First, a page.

Chief Report: 1st annual NC EMS legislative day
The top EMS issues are more complex than ever and state representatives must hear the value of EMS from field providers and paramedic chiefs
This article originally appeared in the March 7, 2019 issue of the Paramedic Chief Leadership Briefing, EMS Chaplaincy | #EMSIsMoreThanaTaxi | ET3 and you. Read the full briefing and add the Paramedic Chief eNewsletter to your subscriptions.
By Kevin Underhill, EMS Chief
On Feb. 19, North Carolina EMS professionals discussed current issues affecting emergency medical services with members of the General Assembly at the first annual EMS North Carolina Legislative Day. The program, co-sponsored by the North Carolina Association of EMS Administrators and EMS Management and Consultants, brought attention to EMS as a profession and showed a unified approach of making EMS more effective at the federal, state and local levels of government.
Why leaders need to explain EMS to legislators
Although EMS is the distribution point of healthcare in communities across the country, the issues and needs of EMS are often linked to other healthcare policies. The issues affecting EMS today are more complex than ever before and our state representatives must hear and understand the value of EMS. These issues span:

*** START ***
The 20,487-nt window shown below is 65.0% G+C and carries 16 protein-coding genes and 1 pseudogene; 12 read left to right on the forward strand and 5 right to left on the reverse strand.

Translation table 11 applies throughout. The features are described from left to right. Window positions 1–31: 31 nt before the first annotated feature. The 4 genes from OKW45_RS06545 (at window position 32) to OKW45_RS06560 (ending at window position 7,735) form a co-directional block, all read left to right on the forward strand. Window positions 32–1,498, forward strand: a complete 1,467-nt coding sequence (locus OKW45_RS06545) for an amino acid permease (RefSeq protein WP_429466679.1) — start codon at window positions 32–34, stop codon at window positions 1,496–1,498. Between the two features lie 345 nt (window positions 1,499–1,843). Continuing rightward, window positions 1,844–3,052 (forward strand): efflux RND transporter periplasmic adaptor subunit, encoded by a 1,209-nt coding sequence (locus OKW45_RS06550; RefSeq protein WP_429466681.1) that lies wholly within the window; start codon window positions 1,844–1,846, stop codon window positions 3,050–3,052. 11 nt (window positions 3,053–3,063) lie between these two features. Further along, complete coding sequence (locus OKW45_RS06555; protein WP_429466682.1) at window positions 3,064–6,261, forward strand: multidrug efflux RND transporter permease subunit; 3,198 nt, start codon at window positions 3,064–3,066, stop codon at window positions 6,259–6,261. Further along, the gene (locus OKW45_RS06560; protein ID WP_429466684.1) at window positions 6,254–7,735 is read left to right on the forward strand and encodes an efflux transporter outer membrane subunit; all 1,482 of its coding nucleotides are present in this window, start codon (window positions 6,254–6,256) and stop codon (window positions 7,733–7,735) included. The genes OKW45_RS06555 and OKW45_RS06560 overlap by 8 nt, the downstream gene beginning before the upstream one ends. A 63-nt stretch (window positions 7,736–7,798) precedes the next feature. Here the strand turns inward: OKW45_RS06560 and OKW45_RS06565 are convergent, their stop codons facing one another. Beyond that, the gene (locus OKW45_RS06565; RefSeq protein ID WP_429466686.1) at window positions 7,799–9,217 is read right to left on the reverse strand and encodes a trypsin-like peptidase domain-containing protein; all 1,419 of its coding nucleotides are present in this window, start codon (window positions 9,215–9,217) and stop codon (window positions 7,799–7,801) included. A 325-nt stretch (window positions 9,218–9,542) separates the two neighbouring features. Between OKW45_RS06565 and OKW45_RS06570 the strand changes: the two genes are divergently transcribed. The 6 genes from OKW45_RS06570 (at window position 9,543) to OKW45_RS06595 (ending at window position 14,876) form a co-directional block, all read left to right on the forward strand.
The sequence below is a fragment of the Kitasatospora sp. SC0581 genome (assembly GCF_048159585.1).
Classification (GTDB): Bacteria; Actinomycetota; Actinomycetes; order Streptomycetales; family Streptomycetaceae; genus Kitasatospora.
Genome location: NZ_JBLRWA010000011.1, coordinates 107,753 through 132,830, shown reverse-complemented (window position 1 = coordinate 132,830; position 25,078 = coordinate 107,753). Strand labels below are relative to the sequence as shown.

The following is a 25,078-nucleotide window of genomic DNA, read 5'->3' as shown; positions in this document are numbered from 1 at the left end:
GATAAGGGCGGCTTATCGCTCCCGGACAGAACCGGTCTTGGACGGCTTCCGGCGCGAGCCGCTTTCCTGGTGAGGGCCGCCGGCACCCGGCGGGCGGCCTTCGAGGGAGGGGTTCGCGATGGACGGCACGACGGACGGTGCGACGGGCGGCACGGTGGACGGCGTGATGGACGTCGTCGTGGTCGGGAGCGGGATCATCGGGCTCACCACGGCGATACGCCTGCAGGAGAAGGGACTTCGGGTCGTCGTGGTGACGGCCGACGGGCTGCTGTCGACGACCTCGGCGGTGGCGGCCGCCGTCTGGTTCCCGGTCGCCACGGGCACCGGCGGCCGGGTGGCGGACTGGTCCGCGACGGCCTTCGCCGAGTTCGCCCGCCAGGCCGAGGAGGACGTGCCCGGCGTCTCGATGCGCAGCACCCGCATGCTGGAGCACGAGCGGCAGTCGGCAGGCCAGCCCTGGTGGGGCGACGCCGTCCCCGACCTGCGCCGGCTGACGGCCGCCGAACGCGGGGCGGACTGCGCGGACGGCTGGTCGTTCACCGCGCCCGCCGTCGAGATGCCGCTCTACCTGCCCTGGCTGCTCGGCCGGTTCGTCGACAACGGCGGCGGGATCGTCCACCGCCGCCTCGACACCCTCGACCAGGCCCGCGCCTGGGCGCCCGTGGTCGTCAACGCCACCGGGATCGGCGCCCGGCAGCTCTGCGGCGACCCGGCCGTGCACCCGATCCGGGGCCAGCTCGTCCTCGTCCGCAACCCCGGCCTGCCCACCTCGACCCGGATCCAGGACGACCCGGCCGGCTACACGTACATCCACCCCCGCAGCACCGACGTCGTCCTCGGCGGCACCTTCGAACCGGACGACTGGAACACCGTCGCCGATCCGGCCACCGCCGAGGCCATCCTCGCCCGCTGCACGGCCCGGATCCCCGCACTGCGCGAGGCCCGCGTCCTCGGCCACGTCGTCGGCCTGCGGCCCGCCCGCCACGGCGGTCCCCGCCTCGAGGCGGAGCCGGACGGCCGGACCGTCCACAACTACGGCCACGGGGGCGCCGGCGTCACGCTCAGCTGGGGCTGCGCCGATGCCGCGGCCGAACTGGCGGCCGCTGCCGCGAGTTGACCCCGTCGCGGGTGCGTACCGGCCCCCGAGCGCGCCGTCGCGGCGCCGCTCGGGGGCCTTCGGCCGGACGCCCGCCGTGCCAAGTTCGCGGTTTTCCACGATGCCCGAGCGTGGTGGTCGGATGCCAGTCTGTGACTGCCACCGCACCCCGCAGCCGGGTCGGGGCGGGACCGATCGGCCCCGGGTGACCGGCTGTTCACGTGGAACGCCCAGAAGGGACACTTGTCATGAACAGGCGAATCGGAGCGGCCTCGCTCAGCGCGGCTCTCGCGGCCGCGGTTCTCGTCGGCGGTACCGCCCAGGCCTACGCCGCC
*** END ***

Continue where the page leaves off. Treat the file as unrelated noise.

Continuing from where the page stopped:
Acute illness, trauma and chronic disease
Attendees were encouraged to schedule a 10- to 15-minute appointment with their representatives and staff members to share the current issues facing EMS in North Carolina.
How we prepared for an EMS legislative action day
EMS directors, paramedics and EMTs met on Feb. 18, the day before our legislature meetings. During this meeting, NC EMS Advocacy Liaison and former NC Chief EMS Officer Regina Godette-Crawford provided an overview of the next day’s events at the NC Capitol. Each attendee was provided a packet with a full itinerary, talking points, general assembly directory parking maps and other important information for the day.
After the meeting, attendees had the opportunity to network and make plans for the next day to ensure our message was shared with as many members of the House and Senate as possible.
What leaders discussed with NC lawmakers
Our key talking points for NC EMS Legislative Day focused on four critical issues:
Reimbursement for services
Most of the EMS providers in North Carolina are local government based and rely heavily on a fee-for-service to fund these essential functions. The "waiver application" or "Section 1115 Demonstration" must continue to provide NC Medicaid Cost Report Settlements that provide over $35M annually to government-based EMS agencies across the state.
Although these are federally-funded dollars, they are administered through the state repository and must continue to be written into the state Medicaid plan for distribution. Current funding is based on the cost of service specifically related to response, assessment, treatment and transportation of patients, but does not capture the actual costs of availability and delivery of services.
Strain of the opioid epidemic
Opioids are putting a strain on healthcare and hitting every EMS system in the state. North Carolina has experienced over an 800 percent increase in opioid drug deaths from 1999 to 2017, largely driven by a growth of illicit heroin use.